So the ‘Safety First!’ slogan of the ITF international Day of Action, in which we participate every year, has a direct relevance to us carriage-inspectors, too.
Incidentally, in my work I rely not just on my knowledge but also on the years of experience I’ve got under my belt. Sometimes, I even “feel” a hidden defect in a carriage by pure intuition. And since I am already seen as an old hand, I am happy to share my experience with the young people.
Are there any unresolved problems that worry you?
Of course. There are 743 workers at the carriage depot, and they are all members of the Trade Union Council of Railway Workers and Transport Builders of the Ukraine.
As a member of the union, I am deeply concerned about what tomorrow will bring at the station and the carriage depot, about the working conditions here. I am concerned, for example, by the deterioration of the parts in the brake rigging, the lack of the necessary tools, the shortage of spare parts, the poor quality of the protective clothing and footwear. The trade union committee and the management are tackling these and other urgent issues at the negotiating table. It can be tough going, but we are trying to resolve the issues that are troubling the railway workers, on their behalf.
And if you don’t succeed?
Then the entire trade union committee of the carriage depot will enter into an industrial dispute with the management. And since there are 15 of us on the trade union committee, we are a force to be reckoned with.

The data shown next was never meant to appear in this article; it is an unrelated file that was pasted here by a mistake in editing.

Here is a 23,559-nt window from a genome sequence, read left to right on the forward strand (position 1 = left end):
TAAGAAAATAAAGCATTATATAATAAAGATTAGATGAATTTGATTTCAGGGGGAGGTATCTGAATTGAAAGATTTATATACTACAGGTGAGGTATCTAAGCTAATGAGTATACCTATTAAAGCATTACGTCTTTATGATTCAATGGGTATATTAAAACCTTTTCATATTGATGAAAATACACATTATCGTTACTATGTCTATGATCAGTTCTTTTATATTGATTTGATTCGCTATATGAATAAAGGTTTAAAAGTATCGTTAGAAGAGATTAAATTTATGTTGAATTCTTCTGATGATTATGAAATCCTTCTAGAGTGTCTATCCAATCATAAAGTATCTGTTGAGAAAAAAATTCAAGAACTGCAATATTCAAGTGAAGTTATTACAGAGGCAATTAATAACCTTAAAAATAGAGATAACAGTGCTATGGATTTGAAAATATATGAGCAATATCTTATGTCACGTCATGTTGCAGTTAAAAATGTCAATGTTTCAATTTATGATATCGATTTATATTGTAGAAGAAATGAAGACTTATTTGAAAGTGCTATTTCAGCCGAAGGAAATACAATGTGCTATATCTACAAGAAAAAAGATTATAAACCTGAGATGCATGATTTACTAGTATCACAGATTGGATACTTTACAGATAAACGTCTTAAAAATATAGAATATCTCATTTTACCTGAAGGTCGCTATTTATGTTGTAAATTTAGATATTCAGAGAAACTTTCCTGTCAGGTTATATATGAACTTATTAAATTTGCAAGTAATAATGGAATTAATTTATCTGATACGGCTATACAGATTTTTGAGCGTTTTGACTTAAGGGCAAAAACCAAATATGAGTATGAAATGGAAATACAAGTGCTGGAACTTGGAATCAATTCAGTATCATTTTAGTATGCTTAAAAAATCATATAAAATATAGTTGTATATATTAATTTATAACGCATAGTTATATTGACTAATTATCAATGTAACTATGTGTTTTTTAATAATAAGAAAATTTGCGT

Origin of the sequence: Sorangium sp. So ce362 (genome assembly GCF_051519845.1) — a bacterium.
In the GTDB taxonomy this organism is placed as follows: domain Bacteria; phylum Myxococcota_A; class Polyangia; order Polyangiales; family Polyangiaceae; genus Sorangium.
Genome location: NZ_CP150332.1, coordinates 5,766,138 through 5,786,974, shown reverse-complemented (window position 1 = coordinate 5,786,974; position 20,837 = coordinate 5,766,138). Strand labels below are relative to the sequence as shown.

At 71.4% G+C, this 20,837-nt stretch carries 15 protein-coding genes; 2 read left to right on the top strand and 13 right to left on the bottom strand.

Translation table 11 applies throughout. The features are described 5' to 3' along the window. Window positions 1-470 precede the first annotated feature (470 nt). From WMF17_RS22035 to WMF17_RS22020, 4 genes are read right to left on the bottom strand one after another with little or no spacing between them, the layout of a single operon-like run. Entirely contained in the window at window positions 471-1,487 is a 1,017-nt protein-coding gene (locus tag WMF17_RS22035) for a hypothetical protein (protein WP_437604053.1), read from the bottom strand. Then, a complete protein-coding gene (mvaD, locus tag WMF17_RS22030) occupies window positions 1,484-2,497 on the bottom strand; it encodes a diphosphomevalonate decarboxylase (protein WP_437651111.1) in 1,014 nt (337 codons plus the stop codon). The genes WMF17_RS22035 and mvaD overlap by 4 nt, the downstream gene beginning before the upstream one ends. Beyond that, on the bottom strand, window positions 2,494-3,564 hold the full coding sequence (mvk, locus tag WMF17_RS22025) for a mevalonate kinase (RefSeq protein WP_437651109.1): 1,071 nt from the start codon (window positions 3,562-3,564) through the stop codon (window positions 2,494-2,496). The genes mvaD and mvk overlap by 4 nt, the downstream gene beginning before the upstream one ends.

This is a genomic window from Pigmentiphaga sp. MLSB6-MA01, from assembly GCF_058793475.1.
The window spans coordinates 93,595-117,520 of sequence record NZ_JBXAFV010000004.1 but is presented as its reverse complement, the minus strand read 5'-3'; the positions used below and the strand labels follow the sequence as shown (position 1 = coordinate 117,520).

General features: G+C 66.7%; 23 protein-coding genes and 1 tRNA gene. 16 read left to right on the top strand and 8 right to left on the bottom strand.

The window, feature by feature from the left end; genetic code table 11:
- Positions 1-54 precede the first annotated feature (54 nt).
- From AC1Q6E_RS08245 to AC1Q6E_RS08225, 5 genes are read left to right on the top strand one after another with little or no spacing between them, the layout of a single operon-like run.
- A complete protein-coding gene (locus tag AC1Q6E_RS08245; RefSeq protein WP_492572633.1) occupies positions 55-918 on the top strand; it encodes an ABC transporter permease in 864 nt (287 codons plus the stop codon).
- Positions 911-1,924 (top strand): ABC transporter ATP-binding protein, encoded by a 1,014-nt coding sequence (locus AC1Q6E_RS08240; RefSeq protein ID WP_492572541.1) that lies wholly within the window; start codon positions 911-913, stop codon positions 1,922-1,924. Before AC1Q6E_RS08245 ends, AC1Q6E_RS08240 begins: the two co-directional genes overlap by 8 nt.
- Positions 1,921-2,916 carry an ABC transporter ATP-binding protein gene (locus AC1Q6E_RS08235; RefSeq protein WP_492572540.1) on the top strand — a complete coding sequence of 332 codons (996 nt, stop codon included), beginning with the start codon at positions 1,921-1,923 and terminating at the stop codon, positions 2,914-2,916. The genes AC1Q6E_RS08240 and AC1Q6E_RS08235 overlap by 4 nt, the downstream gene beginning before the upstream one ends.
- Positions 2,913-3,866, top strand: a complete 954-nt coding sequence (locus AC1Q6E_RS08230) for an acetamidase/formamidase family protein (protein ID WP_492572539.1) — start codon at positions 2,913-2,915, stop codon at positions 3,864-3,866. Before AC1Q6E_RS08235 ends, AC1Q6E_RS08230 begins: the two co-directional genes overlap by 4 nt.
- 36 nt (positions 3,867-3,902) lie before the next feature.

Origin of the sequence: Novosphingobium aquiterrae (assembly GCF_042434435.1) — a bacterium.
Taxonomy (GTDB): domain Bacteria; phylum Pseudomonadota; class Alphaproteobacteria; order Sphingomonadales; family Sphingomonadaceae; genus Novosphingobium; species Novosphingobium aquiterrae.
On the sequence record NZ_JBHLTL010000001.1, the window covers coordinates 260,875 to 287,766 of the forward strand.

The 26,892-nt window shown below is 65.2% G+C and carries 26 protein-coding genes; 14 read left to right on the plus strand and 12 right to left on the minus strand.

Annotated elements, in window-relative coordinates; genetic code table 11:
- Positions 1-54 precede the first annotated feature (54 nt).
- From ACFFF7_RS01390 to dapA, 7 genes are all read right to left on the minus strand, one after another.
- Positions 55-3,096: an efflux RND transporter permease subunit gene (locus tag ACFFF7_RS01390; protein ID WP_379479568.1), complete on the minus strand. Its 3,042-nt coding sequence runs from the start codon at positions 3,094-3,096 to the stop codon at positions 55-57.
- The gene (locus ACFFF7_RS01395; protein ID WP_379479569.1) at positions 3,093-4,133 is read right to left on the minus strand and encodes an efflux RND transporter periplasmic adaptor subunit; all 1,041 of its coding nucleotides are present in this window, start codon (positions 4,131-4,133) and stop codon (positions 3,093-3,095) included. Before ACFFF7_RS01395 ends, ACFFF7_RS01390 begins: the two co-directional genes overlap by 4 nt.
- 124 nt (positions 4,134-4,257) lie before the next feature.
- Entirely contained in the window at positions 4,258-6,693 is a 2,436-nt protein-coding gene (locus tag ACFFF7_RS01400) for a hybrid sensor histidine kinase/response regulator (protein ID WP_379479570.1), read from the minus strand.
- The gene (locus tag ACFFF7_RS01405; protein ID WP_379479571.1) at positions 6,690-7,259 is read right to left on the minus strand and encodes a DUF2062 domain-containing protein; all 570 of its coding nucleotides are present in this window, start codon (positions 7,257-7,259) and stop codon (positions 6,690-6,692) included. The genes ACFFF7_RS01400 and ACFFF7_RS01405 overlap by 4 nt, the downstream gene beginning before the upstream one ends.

Together, we defend the rights of the union’s members, fight for longer summer holidays for the carriage workers and their families, help retired workers, give financial assistance to the needy, defend the rights of those threatened by unfair dismissal, and monitor the implementation of the collective agreement.
We try to do whatever we can to make life at the depot the common concern of management and the trade union committee. That’s why the next issue on our agenda is to turn one of the rooms into a canteen.
We also support youth initiatives. For example, we helped the recently formed football team to buy their kit. And we marked the 100th anniversary of our union this year with both industrial achievements and a boat trip on the Dnieper river organised by the trade union committee.
Our initiatives are always supported by the union. It was our union that secured a 38-hour working week for women repair workers, instead of the 40-hour working week that they used to have. And success, however small, is always encouraging. Even though there is still a lot of work to do, I am certain that we are up to the job of resolving the difficulties. As they say, he who knocks will be let in.
Issue 22 January 2006
Other pages for Issue 22 January 2006:
Agreements deliver | Comment | When will trade deliver? | Damned if they do... | New dawn for decency? | HIV/AIDS enters the mainstream | Tense times as Kenya railways takes new direction | Reflections: On border liberalisation | Transport for all? | Women take the wheel | Figuring out the World Bank